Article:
Boredom doesn't reside just within the classroom, and so I think it is valid to compare the two experiences. When your gifted child is outside of school, outside of anything related to school, how does he or she experience boredom? I asked the question "Q5) Outside of the classroom, outside of school, can boredom be beneficial?"
Bored to Tears? We Should Listen! by Linda Deal, Duke Talent Identification Program (@DukeTIP)
Has good questions to ask your child.
"My child is bored..." Hampton School District (pdf) https://www.hampton.k12.va.us/departments/gifted/bored.pdf
What can happen to bored gifted students by Tara Malone, Daily Herald, found on Special Needs News
By Not Challenging Gifted Kids, What Do We Risk Losing? by Ingfei Chen, Mind/Shift (@MindShiftKQED)
Gifted Children and Adults—Neglected Areas of Practice by James T. Webb, PhD, National Register (@NatRegister)
Banish boredom from school for your gifted child by Gail Post, Ph.D. (@giftedchlnges)
Expert advice on ways to motivate and stimulate gifted children by Carol S Whitney, Ph.D. (@Carol_doc)
Are We Failing Gifted Students? by Cindy Long, National Education Association, NEA Today (@NEAToday)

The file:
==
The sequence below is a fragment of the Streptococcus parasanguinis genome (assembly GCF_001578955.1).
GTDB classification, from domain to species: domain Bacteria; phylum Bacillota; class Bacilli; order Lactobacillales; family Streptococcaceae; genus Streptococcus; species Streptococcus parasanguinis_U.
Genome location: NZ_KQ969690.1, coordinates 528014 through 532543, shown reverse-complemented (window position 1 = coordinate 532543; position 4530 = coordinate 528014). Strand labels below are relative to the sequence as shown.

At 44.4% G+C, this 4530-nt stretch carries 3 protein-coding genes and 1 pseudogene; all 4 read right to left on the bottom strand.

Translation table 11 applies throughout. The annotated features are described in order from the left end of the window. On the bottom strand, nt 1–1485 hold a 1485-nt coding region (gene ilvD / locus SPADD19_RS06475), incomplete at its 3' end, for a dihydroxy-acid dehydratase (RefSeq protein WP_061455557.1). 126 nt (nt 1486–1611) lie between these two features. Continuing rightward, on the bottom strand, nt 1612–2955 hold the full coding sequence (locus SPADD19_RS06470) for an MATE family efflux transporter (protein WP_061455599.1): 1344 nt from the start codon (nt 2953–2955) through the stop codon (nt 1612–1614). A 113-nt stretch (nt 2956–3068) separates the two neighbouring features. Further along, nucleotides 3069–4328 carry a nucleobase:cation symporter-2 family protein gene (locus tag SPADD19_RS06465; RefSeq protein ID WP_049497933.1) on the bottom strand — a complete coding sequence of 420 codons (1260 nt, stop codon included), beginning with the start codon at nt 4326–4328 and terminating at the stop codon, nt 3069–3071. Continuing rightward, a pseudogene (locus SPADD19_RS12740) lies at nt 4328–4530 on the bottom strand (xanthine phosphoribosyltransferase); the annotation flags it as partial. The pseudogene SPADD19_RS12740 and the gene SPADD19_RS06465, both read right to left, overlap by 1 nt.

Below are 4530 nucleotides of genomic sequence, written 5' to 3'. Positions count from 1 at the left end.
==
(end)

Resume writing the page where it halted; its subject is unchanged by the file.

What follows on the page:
Never Say Bored! by Carolyn K., Hoagies Gifted (@HoagiesGifted)
Good for advocacy.
Gifted Children and Lack of Attention by Carol Bainbridge (@Giftedkidsguide), About.com (@aboutdotcom)
Good for advocacy.
"boredom is 'a signal from your brain that you’re not making good use of a part of the brain,'" Curiosity Depends on What You Already Know by Zach St. George (@ZachStGeorge), Nautilus (@NautilusMag)
This article has a great podcast embedded in the article!
Why boredom is anything but boring by Maggie Koerth-Baker (@maggiekb1), Nature (@NatureNews)
If you find yourself stopped on the path of life... A great video!!
"When you get to this place of patience and boredom, where you're going to be for awhile, that is going to open up the realm of creativity and spirituality." ~Nalini Nadkarni, Fallen Tree, http://videowest.kuer.org/fallen-tree/ (@DougFabrizio, @RadioWest, @KUER_FM)
Neuroscientists literally change the way we think: Advantages of a wandering mind, Bar-Ilan University (@BarIlanU), @ScienceDaily
The quiet alarm by Andreas Elpidorou (@aelpidorou), Aeon (@aeonmag)
Giftedness and Classroom Boredom: Maybe It's Not All Bad by Christopher Taibbi M.A.T., Psychology Today (@PsychToday)
An unfortunate title, the comments hold the real gems.
Giftedness and Boredom, Part Two: Tackling the Issue Head On by Christopher Taibbi M.A.T., Psychology Today (@PsychToday)
The poor neglected gifted child by Amy Crawford (@amymcrawf), @BostonGlobe
Understanding High Energy Gifted Kids by Ian Byrd (@ByrdseedGifted)
Underachievement in Gifted Children by Institute for Educational Advancement (@IEAgifted)
Bored Child: How to Help Your Gifted Child by Stacia Garland, Exquisite Minds.com (@ex quisiteminds1)
Myths about Gifted Students, The National Association for Gifted Children (@NAGCGIFTED)
The miseducation of our gifted children by E. Winner, Davidson Institute for Talent Development